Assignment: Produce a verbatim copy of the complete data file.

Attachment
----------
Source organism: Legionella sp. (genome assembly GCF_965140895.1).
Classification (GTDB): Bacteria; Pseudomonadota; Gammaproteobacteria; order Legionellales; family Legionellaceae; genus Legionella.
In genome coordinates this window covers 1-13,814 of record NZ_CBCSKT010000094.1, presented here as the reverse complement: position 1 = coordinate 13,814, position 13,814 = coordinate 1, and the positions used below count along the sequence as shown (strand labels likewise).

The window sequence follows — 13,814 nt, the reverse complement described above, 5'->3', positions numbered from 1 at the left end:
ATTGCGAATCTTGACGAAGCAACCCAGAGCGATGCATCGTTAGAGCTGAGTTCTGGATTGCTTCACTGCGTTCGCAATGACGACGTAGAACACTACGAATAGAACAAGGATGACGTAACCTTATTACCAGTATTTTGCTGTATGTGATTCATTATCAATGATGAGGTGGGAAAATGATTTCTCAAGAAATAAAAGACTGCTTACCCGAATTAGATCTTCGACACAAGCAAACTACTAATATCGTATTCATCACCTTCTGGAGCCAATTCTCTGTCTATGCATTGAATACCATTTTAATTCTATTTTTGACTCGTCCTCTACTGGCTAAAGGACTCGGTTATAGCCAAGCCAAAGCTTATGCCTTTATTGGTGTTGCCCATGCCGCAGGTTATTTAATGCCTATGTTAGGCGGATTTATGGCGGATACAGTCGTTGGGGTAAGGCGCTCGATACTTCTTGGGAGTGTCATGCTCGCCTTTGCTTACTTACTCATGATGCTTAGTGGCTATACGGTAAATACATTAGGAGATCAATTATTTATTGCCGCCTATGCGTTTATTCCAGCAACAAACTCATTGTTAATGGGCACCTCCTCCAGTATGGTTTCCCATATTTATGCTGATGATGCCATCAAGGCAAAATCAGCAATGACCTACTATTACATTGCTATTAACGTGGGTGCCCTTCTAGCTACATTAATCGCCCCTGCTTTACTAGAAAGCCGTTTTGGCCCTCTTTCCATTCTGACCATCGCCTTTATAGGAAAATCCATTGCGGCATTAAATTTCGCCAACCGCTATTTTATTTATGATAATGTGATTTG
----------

Source organism: Legionella sp. (genome assembly GCF_965140895.1).
Classification (GTDB): Bacteria; Pseudomonadota; Gammaproteobacteria; order Legionellales; family Legionellaceae; genus Legionella.
In genome coordinates this window covers 1-13,814 of record NZ_CBCSKT010000094.1, presented here as the reverse complement: position 1 = coordinate 13,814, position 13,814 = coordinate 1, and the positions used below count along the sequence as shown (strand labels likewise).

The window sequence follows — 13,814 nt, the reverse complement described above, 5'->3', positions numbered from 1 at the left end:
ATTGCGAATCTTGACGAAGCAACCCAGAGCGATGCATCGTTAGAGCTGAGTTCTGGATTGCTTCACTGCGTTCGCAATGACGACGTAGAACACTACGAATAGAACAAGGATGACGTAACCTTATTACCAGTATTTTGCTGTATGTGATTCATTATCAATGATGAGGTGGGAAAATGATTTCTCAAGAAATAAAAGACTGCTTACCCGAATTAGATCTTCGACACAAGCAAACTACTAATATCGTATTCATCACCTTCTGGAGCCAATTCTCTGTCTATGCATTGAATACCATTTTAATTCTATTTTTGACTCGTCCTCTACTGGCTAAAGGACTCGGTTATAGCCAAGCCAAAGCTTATGCCTTTATTGGTGTTGCCCATGCCGCAGGTTATTTAATGCCTATGTTAGGCGGATTTATGGCGGATACAGTCGTTGGGGTAAGGCGCTCGATACTTCTTGGGAGTGTCATGCTCGCCTTTGCTTACTTACTCATGATGCTTAGTGGCTATACGGTAAATACATTAGGAGATCAATTATTTATTGCCGCCTATGCGTTTATTCCAGCAACAAACTCATTGTTAATGGGCACCTCCTCCAGTATGGTTTCCCATATTTATGCTGATGATGCCATCAAGGCAAAATCAGCAATGACCTACTATTACATTGCTATTAACGTGGGTGCCCTTCTAGCTACATTAATCGCCCCTGCTTTACTAGAAAGCCGTTTTGGCCCTCTTTCCATTCTGACCATCGCCTTTATAGGAAAATCCATTGCGGCATTAAATTTCGCCAACCGCTATTTTATTTATGATAATGTGATTTG